Tuesday 11 September 2018

The pigeon-killing Lesser Black-Backed Gull took two Feral Pigeons today. One victim seemed to be mourned by its mate. A young gull was eager for a share, but of course wasn't let in. When the killer left the pigeons unattended for a moment it sneaked in, but was promptly attacked.

Two Herring Gulls were strutting about in step, as if they were mates. But one of them looks a bit young to be doing this.

One of the young Grey Herons from the island nest stretched a wing and a leg.

Virginia sent this fine picture of two Cormorants courting on the posts below.

Also by Virginia, two dramatic shots of the female Mute Swan that was set upon by four males -- I already put a picture of this on the blog post for 2 September. Here her three cygnets attack one of the males as he tries to mate ...

... and here they press on their attack as she escapes on to the island.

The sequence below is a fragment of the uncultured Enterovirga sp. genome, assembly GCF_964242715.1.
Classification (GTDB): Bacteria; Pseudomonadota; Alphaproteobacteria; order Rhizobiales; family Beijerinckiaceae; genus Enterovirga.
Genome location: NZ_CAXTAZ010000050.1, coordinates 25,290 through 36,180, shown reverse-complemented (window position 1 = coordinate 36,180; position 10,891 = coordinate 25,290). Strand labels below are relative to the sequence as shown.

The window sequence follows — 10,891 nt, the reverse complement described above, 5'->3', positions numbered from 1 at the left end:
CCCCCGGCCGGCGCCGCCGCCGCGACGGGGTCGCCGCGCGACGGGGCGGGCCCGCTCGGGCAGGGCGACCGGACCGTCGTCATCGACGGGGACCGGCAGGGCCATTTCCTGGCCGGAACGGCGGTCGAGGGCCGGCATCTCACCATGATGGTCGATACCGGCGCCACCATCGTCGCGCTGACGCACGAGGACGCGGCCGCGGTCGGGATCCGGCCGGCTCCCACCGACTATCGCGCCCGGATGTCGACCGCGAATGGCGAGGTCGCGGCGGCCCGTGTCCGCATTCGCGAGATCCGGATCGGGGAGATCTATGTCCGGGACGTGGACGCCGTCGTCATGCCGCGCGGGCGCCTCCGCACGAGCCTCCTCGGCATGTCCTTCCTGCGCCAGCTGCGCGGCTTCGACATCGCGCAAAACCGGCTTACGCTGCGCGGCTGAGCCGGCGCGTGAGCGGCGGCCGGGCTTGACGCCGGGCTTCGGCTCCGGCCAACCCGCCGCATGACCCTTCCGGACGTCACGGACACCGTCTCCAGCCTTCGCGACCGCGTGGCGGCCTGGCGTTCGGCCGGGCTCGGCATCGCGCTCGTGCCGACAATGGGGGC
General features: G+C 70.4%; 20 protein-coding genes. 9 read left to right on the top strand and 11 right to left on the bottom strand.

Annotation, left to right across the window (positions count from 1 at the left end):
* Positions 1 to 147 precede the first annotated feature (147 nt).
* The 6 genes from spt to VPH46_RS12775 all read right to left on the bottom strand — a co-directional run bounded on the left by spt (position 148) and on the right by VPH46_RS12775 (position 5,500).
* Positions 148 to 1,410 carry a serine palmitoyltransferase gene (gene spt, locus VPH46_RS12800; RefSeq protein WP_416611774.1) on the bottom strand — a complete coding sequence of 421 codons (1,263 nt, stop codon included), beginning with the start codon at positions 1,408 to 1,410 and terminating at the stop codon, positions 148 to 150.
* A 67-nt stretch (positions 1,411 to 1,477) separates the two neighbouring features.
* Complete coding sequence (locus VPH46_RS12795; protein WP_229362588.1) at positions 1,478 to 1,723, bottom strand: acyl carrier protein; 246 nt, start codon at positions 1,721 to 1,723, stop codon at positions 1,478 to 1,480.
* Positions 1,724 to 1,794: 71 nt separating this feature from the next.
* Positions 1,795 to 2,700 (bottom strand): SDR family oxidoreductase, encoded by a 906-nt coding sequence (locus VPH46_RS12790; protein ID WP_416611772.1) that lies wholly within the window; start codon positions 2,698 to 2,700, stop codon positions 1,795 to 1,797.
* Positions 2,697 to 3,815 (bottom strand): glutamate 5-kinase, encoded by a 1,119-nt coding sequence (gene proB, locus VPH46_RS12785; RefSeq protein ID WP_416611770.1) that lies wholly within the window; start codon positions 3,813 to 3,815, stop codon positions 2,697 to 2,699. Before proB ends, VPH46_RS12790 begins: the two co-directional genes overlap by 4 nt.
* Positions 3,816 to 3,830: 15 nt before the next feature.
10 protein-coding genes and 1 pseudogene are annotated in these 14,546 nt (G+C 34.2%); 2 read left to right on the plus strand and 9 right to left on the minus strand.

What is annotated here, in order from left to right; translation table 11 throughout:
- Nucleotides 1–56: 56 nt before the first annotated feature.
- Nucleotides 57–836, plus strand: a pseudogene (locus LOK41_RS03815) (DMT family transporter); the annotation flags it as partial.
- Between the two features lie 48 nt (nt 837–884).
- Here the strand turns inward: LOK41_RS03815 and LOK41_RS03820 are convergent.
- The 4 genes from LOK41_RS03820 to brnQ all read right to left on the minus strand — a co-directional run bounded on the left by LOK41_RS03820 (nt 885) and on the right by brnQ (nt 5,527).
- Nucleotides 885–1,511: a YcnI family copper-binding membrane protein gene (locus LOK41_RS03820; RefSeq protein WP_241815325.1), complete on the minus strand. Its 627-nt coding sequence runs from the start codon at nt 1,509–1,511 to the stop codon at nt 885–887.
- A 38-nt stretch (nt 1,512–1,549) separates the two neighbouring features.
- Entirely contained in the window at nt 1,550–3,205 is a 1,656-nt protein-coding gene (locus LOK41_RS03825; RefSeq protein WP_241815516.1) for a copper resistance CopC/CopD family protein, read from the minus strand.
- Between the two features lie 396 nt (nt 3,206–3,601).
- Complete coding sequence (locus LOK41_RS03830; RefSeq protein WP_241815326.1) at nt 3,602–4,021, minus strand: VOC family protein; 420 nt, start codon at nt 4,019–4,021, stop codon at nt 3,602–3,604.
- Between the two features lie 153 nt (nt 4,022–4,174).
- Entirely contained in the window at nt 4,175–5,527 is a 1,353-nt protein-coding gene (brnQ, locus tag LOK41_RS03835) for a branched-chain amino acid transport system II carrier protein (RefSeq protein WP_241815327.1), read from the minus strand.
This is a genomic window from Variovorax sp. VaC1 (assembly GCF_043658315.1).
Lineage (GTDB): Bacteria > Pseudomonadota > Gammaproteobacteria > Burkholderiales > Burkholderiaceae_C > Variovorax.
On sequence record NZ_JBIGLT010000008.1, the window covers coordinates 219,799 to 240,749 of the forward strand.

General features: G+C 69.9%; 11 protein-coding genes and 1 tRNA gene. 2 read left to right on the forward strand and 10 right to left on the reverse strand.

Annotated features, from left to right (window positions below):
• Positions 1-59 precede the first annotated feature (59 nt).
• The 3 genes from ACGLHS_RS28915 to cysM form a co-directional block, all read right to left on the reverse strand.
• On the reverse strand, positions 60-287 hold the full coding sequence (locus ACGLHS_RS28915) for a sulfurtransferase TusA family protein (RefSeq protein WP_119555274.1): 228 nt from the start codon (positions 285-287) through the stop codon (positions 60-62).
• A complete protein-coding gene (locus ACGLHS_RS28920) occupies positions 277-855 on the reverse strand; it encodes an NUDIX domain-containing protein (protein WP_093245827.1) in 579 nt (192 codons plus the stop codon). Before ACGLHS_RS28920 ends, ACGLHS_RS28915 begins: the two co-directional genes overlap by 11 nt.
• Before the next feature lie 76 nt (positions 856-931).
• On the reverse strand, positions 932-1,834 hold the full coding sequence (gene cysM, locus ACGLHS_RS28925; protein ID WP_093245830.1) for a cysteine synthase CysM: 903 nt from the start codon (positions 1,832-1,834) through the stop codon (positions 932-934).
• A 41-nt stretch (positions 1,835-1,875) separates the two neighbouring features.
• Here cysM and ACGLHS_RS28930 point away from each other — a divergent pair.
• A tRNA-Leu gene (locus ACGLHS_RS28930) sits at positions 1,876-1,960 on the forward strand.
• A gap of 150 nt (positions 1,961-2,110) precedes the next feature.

We now know that the white and grey Greylag Goose at the Round Pond is a domestic West of England Goose. But what about this one, seen today beside the Serpentine? I think it's a wild Greylag that is partly leucistic, but may be wrong.

One of the young Great Crested Grebes at the bridge scratched its chin.

A young Pied Wagtail hunted insects along the edge of the swimming area at the Lido.

Starlings' frantic communal baths are always amusing.

In the shrubbery at the southwest corner of the bridge, a Robin struck an imperious pose in a holly tree.

A Coal Tit perched on a twig with berries.

A pair of Dunnocks hopped about in the bushes. This is the male, with a grey head.

A Long-Tailed Tit probed some leaves in search of bugs.

Another good picture from Virginia: the shire horses pulling the mower in the meadow at Kensington Palace. The equipment has just made a dramatic leap into the twentieth century, with pneumatic tyres and a padded seat.


  1. The cygnets were very brave to attack the older male

    1. Particularly because there were three other males around.

  2. Well done, cygnets! Is that a common behaviour in them?

    I had to laugh at the funny Starling commonal bath. It looks mildly risible, and yet they are as synchronized at it as when they fly.

    That mourning pigeon grieving for its dead mate in front of its killer was such a sad and moving sight.

    1. I've never seen cygnets behave like that before. Would have expected them to flee.